So let me tell you about a few of the things I saw there behind the hedge.
In many American gardens I have visited, there is no obvious place where gardeners start and nurture plants before setting them into the ground or potting them up into a pretty container. In some American gardens it looks as if every flower and shrub comes straight from the nursery and gets plopped right into a hole waiting for it to arrive. In others there is a little stash of plants in nursery pots that look shoved behind a garage or under a deck in the hurry to tidy up for visitors. But I haven’t seen a lot of potting benches and even fewer greenhouses.
In contrast, every garden we visited on my recent English garden tour has a place tucked out of sight and around a corner to propagate plants. At one small town garden we visited the gardeners only had space for a small coldframe, but most gardens had at least a small greenhouse.
As you can imagine, a few of the greenhouses were picturesque or even architectural showcases in themselves. But surprisingly, most of the greenhouses I saw—even on the grand estates—were smallish, economical and utilitarian structures. Some were well-swept, quite tidy and visitor-ready, but others were a little bit messy. Oh they weren’t oh-my-god messy, just the kind of messy that happens when there is work in progress. Many times it looked as if the gardener had just stepped away from the potting bench for a cup of tea.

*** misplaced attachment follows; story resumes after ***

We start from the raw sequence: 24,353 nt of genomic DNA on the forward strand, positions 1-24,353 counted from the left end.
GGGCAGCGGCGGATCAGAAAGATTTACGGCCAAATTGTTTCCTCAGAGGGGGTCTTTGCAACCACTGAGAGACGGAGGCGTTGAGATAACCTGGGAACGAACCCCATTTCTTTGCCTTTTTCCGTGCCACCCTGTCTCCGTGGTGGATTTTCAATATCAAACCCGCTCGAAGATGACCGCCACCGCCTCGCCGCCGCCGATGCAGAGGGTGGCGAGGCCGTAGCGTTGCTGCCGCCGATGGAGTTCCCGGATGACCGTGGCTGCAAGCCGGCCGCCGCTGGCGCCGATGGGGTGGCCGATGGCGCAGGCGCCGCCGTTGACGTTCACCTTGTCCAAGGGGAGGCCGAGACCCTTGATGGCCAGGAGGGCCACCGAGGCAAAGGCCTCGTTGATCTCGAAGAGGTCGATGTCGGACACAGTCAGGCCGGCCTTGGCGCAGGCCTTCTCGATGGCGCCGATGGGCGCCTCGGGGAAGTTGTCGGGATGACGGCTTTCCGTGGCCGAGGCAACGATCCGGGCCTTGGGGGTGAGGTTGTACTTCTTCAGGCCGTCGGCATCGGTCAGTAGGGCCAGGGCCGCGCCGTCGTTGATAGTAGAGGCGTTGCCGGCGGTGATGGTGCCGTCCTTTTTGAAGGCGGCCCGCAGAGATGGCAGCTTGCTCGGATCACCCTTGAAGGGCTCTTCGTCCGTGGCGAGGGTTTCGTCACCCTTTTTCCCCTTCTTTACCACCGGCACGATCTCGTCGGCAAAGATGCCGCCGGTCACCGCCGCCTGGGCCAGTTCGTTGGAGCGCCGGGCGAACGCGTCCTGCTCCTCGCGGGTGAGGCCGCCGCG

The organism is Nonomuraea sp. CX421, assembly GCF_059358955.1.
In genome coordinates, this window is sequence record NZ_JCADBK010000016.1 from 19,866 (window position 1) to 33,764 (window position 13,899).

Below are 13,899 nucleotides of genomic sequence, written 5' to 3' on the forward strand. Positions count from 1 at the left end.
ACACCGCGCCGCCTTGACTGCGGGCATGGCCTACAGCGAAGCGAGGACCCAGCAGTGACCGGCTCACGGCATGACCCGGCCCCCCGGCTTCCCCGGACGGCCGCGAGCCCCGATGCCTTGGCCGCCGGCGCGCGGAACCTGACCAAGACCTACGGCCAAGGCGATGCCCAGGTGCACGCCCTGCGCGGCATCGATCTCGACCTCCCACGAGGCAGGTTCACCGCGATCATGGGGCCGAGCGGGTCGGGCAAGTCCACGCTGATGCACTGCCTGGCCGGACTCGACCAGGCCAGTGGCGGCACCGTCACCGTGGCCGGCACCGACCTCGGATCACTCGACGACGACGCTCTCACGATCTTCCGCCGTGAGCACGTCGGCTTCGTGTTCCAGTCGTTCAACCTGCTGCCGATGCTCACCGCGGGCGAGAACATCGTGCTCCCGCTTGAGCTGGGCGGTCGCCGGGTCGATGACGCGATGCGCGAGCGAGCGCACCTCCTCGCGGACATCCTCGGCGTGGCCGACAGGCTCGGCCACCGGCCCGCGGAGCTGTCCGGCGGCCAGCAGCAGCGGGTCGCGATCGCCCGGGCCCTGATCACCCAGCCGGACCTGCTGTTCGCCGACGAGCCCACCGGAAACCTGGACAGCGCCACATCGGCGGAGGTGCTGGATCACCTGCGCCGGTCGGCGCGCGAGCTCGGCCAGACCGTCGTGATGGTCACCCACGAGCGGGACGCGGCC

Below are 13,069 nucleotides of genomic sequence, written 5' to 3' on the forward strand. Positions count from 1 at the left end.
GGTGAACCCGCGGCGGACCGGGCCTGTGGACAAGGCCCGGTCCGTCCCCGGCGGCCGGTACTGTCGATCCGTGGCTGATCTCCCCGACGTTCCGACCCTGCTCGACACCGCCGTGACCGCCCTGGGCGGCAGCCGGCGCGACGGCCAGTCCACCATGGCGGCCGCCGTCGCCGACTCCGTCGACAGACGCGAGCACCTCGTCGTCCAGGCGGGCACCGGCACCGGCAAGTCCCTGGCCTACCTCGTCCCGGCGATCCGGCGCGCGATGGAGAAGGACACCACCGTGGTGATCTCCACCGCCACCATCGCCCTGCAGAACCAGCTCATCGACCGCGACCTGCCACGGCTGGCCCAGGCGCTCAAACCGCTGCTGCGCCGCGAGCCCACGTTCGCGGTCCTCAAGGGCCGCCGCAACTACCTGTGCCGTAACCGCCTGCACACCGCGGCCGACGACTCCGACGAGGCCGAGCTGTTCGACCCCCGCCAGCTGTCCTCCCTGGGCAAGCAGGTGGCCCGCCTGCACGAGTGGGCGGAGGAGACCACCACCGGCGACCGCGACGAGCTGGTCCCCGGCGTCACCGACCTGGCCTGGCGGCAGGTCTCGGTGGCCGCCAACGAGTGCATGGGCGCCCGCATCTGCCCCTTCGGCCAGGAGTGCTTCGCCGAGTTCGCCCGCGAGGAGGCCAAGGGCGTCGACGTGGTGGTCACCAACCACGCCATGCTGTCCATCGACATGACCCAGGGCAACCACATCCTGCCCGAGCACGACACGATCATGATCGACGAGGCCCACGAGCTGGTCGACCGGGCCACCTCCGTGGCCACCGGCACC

A few of the greenhouses housed tomatoes and cucumbers. If, like me, you are a vegetable gardener then you know that tomatoes and cucumbers like the warm summer weather that we have here in most of the U.S. I suppose the comparatively cool British summers aren’t all that conducive to growing these warmth-loving veggies in the open air, so they become coddled indoor veggies in the U.K.
Some of the greenhouses still had seed starting operations in progress while others had been mostly emptied out by the time we visited in mid-June. A good number of them seemed to have long-term plant boarders on the greenhouse shelves. One greenhouse even had a grape vine as thick as my arm growing through the potting bench, up the wall and covering the ceiling.
Near the greenhouse there were the inevitable compost bins. As with the greenhouses, some were magazine-worthy (for a certain type of magazine anyway) while others were no more glamorous than layered yard waste, but they all had a compost operation going on.